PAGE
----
A strong economy means strong demand for plastics machinery these days, according to KraussMaffei Corp.'s president.
Paul Caprio took some time during a recent open house at the company's headquarters in Florence, Ky., near Cincinnati, to talk about KraussMaffei Corp., which is a subsidiary of KraussMaffei Group based in Munich. Caprio's unit is responsible for operations the United States and Canada.
Q: What's your view of the health of the machinery industry these days?
Caprio: It's still at an all-time high. If people aren't making money now, then something is wrong. It's very robust. I don't think there's been a year since the downturn that we haven't grown. And we are just pushing the limits. We're the only ones holding ourselves back from even further growth. And we're taking steps to get more productive and open more facilities and add equipment internally. The company is investing pretty heavily globally to meet the demand. It's super healthy.
Q: And for KraussMaffei Group in particular?
Caprio: Automotive has been a tremendous push, from the vehicle demands and all the changes that are common. But also the fact that the automotive guys are making money.
They are actually investing in getting the [machinery] fleets younger. Getting rid of 30-year-old machines or older. We haven't seen that really in a long, long time. A lot of companies are updating their fleets. That's on one side. The other is just strictly demand. After the downturn, there were a number of suppliers that weren't around, both on the machinery side and the processor side. There is a resurgence of products coming back to the states. Walmart definitely has a published intent to do more manufacturing in America or near shoring. And I think that has had impact, without question. Positive impact. And those people need equipment to handle the volumes. Or to compete with the Chinese they need to have state-of-the art equipment.
Q: What are the factors impacting the industry in 2017?
Caprio: This will be another record year off of last year. And that was a record year from the year before and so on, all the way back [to the Great Recession]. And I anticipate that that trend continues. We will slow down when the market slows down. We are one of the first line of fire when things stop moving. It's very, very healthy. Very healthy.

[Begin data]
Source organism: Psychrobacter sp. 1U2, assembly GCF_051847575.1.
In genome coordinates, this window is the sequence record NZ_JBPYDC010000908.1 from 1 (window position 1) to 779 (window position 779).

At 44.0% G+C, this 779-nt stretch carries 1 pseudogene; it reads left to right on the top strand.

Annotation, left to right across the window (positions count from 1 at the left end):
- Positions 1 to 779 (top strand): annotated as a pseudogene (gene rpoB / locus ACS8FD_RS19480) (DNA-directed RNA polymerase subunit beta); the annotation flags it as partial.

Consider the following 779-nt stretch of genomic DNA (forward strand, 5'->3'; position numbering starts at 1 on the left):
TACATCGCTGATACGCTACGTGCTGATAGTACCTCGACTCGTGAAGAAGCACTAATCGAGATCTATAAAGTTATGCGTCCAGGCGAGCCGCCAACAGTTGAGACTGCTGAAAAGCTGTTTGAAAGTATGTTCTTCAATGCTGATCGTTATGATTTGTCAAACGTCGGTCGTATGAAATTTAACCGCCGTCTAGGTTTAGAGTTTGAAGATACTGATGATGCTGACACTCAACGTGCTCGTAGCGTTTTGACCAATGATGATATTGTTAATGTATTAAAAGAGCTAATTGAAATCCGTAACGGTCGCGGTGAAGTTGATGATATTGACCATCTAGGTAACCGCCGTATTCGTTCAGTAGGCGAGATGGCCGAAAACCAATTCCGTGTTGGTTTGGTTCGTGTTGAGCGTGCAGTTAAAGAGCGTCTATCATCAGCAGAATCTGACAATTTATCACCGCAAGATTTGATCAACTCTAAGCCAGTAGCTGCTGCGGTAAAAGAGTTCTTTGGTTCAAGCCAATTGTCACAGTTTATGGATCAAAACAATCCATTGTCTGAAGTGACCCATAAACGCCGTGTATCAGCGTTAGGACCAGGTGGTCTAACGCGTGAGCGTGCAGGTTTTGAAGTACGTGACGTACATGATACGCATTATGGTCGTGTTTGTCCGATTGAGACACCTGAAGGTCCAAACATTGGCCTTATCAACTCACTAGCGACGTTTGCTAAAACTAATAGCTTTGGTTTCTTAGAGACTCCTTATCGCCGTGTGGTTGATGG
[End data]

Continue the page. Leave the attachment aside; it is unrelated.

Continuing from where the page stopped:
Q: And how do you see 2018 shaping up?
Caprio: Our plan is to grow. The forecasts are in from internal planning, and it's to do more than we did the previous year. And that is every year that we make that plan. But only the market can make that happen. With lead times of a half a year or more in particular on the big machines, we know what we are going to ship next year already through June. So sales won't be the problem next year at all. We just have to make sure the next six months of orders are at the same level or better than today and that will determine next year.
But speaking to the customers, there's more products. It's just everyone [making] more, more, more. I would say it's not as frantic as it was one year ago with the automotive guys needing so much so fast, but it's picked up in other markets.
Q: What are the potential growth markets for your portion of the machinery business?
Caprio: It continues with automotive. Packaging is definitely a strong sector. Medical is always very constant, the needs are there, just small equipment it tends to be. For the balance of the business, it's the appliance industry, it's oil and gas, it's the extrusion business because of the housing market. It's all positive. All positive.
Q: Is there a regional aspect to this for you as well?
Caprio: Nope. In America, it really runs from east to west, north to south. There's such a hotbed off of I-75 from Michigan down to Alabama that is so strong on the manufacturing. On the West Coast, it's more the medical and specialty type business. It's just healthy across the board.